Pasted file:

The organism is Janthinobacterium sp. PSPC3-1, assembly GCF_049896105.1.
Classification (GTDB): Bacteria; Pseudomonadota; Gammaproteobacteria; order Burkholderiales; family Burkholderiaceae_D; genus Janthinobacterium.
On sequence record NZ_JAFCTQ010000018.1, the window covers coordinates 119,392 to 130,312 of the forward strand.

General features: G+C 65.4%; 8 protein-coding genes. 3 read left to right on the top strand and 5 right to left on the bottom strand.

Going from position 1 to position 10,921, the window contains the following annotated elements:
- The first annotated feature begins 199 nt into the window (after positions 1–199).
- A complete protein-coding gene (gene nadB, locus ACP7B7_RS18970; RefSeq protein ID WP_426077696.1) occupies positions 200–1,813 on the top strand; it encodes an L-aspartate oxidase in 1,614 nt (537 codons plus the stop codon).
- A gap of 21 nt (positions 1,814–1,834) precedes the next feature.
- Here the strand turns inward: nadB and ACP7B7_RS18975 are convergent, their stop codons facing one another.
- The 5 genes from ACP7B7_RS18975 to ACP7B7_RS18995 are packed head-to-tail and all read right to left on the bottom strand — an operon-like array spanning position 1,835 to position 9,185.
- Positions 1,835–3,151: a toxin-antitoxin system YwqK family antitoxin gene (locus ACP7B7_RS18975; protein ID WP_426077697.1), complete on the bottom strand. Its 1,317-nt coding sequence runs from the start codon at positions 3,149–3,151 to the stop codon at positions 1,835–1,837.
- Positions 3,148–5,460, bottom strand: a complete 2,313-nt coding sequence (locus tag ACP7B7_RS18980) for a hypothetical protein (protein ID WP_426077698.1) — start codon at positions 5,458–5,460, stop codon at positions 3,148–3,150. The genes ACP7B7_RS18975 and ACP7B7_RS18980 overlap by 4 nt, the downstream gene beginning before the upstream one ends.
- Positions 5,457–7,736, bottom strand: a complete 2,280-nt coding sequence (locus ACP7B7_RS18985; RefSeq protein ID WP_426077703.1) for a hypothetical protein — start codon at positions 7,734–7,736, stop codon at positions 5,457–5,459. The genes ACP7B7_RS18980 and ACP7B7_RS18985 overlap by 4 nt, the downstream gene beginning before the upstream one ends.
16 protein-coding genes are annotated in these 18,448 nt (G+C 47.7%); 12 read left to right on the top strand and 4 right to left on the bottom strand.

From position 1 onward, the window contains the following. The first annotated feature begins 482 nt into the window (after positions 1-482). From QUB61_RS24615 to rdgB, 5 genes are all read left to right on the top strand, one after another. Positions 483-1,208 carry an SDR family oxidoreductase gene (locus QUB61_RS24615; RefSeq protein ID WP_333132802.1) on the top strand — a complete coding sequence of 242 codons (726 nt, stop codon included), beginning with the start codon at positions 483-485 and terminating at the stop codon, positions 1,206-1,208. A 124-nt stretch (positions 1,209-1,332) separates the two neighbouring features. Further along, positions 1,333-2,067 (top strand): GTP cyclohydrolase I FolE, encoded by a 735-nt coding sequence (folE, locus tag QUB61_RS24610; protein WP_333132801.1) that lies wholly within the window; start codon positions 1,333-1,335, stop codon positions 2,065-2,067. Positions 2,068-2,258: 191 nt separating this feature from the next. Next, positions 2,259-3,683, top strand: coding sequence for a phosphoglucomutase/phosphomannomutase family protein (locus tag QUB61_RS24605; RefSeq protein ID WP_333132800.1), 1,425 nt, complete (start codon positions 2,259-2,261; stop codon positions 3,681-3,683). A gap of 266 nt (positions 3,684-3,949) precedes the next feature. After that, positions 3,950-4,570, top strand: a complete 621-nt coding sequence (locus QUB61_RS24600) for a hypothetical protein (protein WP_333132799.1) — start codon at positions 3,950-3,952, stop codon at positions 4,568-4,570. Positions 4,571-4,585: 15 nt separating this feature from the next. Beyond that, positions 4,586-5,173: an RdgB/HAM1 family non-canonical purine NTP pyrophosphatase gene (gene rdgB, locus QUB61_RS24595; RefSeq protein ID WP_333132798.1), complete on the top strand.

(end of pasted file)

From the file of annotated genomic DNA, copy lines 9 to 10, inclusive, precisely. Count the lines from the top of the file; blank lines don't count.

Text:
- Here the strand turns inward: nadB and ACP7B7_RS18975 are convergent, their stop codons facing one another.
- The 5 genes from ACP7B7_RS18975 to ACP7B7_RS18995 are packed head-to-tail and all read right to left on the bottom strand — an operon-like array spanning position 1,835 to position 9,185.